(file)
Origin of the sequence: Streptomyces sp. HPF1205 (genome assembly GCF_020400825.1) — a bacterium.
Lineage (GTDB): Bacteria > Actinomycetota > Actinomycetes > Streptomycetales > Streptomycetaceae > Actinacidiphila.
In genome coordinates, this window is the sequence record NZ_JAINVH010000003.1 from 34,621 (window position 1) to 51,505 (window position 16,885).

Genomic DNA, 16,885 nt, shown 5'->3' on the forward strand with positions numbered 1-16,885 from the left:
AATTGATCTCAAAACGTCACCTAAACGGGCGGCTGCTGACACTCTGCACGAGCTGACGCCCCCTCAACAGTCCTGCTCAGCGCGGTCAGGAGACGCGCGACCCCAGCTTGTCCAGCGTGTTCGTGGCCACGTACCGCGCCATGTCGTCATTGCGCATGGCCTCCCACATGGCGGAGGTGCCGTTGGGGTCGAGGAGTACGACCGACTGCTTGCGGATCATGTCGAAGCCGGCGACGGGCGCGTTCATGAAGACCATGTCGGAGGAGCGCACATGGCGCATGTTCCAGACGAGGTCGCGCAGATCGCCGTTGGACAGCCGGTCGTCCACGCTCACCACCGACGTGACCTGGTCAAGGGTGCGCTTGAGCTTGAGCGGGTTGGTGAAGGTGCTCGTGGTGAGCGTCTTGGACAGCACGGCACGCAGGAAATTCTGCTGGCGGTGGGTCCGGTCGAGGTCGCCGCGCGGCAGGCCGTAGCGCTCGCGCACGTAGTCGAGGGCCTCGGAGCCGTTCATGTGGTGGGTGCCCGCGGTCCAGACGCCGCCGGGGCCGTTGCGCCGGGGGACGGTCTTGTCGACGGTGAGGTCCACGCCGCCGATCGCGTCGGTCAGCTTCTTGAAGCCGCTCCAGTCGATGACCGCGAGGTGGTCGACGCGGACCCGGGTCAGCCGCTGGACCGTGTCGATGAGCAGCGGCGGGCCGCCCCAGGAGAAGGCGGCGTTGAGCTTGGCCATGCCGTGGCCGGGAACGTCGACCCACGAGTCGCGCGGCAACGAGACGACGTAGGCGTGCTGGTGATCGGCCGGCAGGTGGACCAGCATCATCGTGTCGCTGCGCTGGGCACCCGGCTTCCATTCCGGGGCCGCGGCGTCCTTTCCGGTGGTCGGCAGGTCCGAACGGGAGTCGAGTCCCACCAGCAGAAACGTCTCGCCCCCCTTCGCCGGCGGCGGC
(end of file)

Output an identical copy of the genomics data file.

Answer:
Origin of the sequence: Streptomyces sp. HPF1205 (genome assembly GCF_020400825.1) — a bacterium.
Lineage (GTDB): Bacteria > Actinomycetota > Actinomycetes > Streptomycetales > Streptomycetaceae > Actinacidiphila.
In genome coordinates, this window is the sequence record NZ_JAINVH010000003.1 from 34,621 (window position 1) to 51,505 (window position 16,885).

Genomic DNA, 16,885 nt, shown 5'->3' on the forward strand with positions numbered 1-16,885 from the left:
AATTGATCTCAAAACGTCACCTAAACGGGCGGCTGCTGACACTCTGCACGAGCTGACGCCCCCTCAACAGTCCTGCTCAGCGCGGTCAGGAGACGCGCGACCCCAGCTTGTCCAGCGTGTTCGTGGCCACGTACCGCGCCATGTCGTCATTGCGCATGGCCTCCCACATGGCGGAGGTGCCGTTGGGGTCGAGGAGTACGACCGACTGCTTGCGGATCATGTCGAAGCCGGCGACGGGCGCGTTCATGAAGACCATGTCGGAGGAGCGCACATGGCGCATGTTCCAGACGAGGTCGCGCAGATCGCCGTTGGACAGCCGGTCGTCCACGCTCACCACCGACGTGACCTGGTCAAGGGTGCGCTTGAGCTTGAGCGGGTTGGTGAAGGTGCTCGTGGTGAGCGTCTTGGACAGCACGGCACGCAGGAAATTCTGCTGGCGGTGGGTCCGGTCGAGGTCGCCGCGCGGCAGGCCGTAGCGCTCGCGCACGTAGTCGAGGGCCTCGGAGCCGTTCATGTGGTGGGTGCCCGCGGTCCAGACGCCGCCGGGGCCGTTGCGCCGGGGGACGGTCTTGTCGACGGTGAGGTCCACGCCGCCGATCGCGTCGGTCAGCTTCTTGAAGCCGCTCCAGTCGATGACCGCGAGGTGGTCGACGCGGACCCGGGTCAGCCGCTGGACCGTGTCGATGAGCAGCGGCGGGCCGCCCCAGGAGAAGGCGGCGTTGAGCTTGGCCATGCCGTGGCCGGGAACGTCGACCCACGAGTCGCGCGGCAACGAGACGACGTAGGCGTGCTGGTGATCGGCCGGCAGGTGGACCAGCATCATCGTGTCGCTGCGCTGGGCACCCGGCTTCCATTCCGGGGCCGCGGCGTCCTTTCCGGTGGTCGGCAGGTCCGAACGGGAGTCGAGTCCCACCAGCAGAAACGTCTCGCCCCCCTTCGCCGGCGGCGGC